IOWA CITY — Geno Stone wears jersey number nine for the Iowa football team.
That’s also the number of unofficial visits Stone took in high school to the Penn State campus, hoping to attract some recruiting attention from the Nittany Lions program.
“They talked to me, told me that I was a guy they wanted,’’ Stone recalled earlier this week. “They told me my senior year that they were going to offer me in the next couple of weeks, but they never did.’’
The sophomore free safety from New Castle, Pennsylvania, attended camps at Penn State, participated with his high school team at 7-on-7 camps hosted by the Nittany Lions and did everything he could to attract the attention of Penn State coaches.
The offer he expected never came his way.
A late recruiting visit to Michigan State was cancelled, falling through in a phone call from Spartans coaches who ultimately told him their defensive back recruiting class was full.
Fed up with the process and “hurt’’ by the lack of interest from his home state school, Stone was prepared to fulfill an earlier verbal commitment to Kent State when Iowa called.
It took some convincing for him to step on the plane.
“I didn’t even know where Iowa was on the map. I was like, ‘No, I don’t want to go,’’’ Stone said.
His mother, Erin, had other ideas.
“She was like, ‘Don’t pass up an opportunity. You never know what’s going to happen,’’’ Stone recalled. “I thank my mom every day for that, for making me come here. It’s one of the best decisions I’ve ever made.’’
Stone saw the field last season as a true freshman, making his first career start in the regular-season finale at Nebraska.
“He stepped in and from day one, it seemed just so natural for him,” free safety Jake Gervase said. “He’s a smart player and is going to have a real good career here.”
With Amani Hooker moving into the box against multiple-receiver looks, Stone has earned productive playing time in the Hawkeye secondary this season.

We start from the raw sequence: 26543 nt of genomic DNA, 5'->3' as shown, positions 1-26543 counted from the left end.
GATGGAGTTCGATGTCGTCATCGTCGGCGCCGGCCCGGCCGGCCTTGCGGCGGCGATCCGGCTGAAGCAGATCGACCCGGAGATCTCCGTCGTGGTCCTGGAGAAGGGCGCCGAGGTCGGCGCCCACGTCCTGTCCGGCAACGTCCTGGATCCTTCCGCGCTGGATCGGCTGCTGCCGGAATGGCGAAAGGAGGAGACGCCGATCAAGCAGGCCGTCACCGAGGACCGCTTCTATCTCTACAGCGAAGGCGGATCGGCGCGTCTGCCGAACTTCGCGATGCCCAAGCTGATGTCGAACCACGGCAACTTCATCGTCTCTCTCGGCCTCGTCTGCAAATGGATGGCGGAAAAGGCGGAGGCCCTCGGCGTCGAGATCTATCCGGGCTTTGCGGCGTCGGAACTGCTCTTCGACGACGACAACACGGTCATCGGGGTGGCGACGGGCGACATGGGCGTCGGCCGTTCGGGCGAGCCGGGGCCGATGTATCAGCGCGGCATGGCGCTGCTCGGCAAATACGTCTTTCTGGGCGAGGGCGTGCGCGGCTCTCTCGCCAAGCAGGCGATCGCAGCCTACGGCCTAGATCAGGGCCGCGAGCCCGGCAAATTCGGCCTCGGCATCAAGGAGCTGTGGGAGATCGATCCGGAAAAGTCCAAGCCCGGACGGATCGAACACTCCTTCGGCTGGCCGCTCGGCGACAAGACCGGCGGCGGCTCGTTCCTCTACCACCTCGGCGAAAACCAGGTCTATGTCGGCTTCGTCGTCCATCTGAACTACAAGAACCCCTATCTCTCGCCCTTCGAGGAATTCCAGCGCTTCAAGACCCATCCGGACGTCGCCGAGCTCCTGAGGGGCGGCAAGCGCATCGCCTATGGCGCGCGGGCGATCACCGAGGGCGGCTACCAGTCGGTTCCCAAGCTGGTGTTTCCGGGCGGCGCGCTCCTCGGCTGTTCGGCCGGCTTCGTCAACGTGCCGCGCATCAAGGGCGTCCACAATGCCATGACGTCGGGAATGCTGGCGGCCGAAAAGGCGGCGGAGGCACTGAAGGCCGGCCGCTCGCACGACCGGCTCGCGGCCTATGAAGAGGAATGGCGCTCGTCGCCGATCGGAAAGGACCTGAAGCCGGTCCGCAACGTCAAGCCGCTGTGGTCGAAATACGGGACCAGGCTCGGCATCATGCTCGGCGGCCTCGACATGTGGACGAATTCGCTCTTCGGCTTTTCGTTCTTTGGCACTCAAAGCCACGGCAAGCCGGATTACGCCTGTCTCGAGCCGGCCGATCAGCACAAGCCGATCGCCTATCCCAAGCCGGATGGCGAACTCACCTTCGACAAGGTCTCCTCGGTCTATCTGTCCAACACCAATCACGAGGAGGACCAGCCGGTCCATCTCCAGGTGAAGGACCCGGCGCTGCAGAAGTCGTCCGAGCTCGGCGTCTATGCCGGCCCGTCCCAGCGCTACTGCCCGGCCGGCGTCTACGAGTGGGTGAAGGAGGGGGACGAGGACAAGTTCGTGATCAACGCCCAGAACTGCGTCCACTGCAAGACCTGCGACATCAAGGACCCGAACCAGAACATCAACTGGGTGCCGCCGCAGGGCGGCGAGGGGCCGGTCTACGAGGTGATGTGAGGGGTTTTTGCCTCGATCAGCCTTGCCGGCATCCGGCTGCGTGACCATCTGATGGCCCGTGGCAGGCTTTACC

Coach Kirk Ferentz said while the 5-foot-11, 209-pound Stone may not quite fit all of the measurements many teams seek in a safety, he fits Iowa’s main criteria in that he does a lot of things well.
“I know he’s not quite fast enough, maybe not quite tall enough, but we said the same thing about Micah Hyde,’’ Ferentz said. “He’s a pretty good football player and for what we do, he fits in pretty well. Seems to be our kind of guy.’’
Stone has started Iowa’s last three games and he shares the team lead with two interceptions. He has also forced a fumble.
Today he returns to Beaver Stadium, wearing his No. 9 jersey for the 18th-rated Hawkeyes and welcoming the challenge the 17th-ranked Nittany Lions present in the 2:30 p.m. game.
“I’m looking forward to going home, having a chance to play there,’’ Stone said. “It will be a good test. Penn State has another good team.’’
Quarterback Trace McSorley ranks eighth in the Big Ten in both passing yards and rushing and his resume includes accumulating 624 yards of offense against Iowa over the past two seasons.
He has averaged 287.9 yards during Penn State’s 5-2 start, an effort complemented by the 110.3 yards per game contributed by Miles Sanders, who ranks third in the Big Ten in rushing.
McSorley sees a challenge in Iowa.
“Their front seven is extremely impressive, how they play with their size, strength and ability, and their back end does a really good job of making you earn it the passing game. They’re not getting beat deep,’’ McSorley said. “You’ve really got to earn it on offense.’’